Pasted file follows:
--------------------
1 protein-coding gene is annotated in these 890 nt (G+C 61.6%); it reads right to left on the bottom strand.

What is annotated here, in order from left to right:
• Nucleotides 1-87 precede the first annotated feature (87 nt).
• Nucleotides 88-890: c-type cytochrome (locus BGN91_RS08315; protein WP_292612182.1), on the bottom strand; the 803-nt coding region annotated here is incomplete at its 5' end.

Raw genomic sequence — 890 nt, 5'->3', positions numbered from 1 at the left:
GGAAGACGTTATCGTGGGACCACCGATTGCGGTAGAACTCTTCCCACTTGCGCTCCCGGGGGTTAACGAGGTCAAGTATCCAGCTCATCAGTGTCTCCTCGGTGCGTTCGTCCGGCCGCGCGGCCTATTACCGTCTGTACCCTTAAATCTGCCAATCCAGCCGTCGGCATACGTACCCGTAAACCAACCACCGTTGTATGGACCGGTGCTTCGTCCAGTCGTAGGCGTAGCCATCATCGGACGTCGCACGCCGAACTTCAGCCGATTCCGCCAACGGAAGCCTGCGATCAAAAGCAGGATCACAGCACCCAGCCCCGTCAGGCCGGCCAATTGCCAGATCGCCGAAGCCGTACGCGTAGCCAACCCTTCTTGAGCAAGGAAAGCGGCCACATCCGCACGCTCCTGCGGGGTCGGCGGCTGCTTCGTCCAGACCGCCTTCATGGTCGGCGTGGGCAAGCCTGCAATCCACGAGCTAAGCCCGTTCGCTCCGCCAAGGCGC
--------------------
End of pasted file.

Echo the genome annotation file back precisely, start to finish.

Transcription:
1 protein-coding gene is annotated in these 890 nt (G+C 61.6%); it reads right to left on the bottom strand.

What is annotated here, in order from left to right:
• Nucleotides 1-87 precede the first annotated feature (87 nt).
• Nucleotides 88-890: c-type cytochrome (locus BGN91_RS08315; protein WP_292612182.1), on the bottom strand; the 803-nt coding region annotated here is incomplete at its 5' end.

Raw genomic sequence — 890 nt, 5'->3', positions numbered from 1 at the left:
GGAAGACGTTATCGTGGGACCACCGATTGCGGTAGAACTCTTCCCACTTGCGCTCCCGGGGGTTAACGAGGTCAAGTATCCAGCTCATCAGTGTCTCCTCGGTGCGTTCGTCCGGCCGCGCGGCCTATTACCGTCTGTACCCTTAAATCTGCCAATCCAGCCGTCGGCATACGTACCCGTAAACCAACCACCGTTGTATGGACCGGTGCTTCGTCCAGTCGTAGGCGTAGCCATCATCGGACGTCGCACGCCGAACTTCAGCCGATTCCGCCAACGGAAGCCTGCGATCAAAAGCAGGATCACAGCACCCAGCCCCGTCAGGCCGGCCAATTGCCAGATCGCCGAAGCCGTACGCGTAGCCAACCCTTCTTGAGCAAGGAAAGCGGCCACATCCGCACGCTCCTGCGGGGTCGGCGGCTGCTTCGTCCAGACCGCCTTCATGGTCGGCGTGGGCAAGCCTGCAATCCACGAGCTAAGCCCGTTCGCTCCGCCAAGGCGC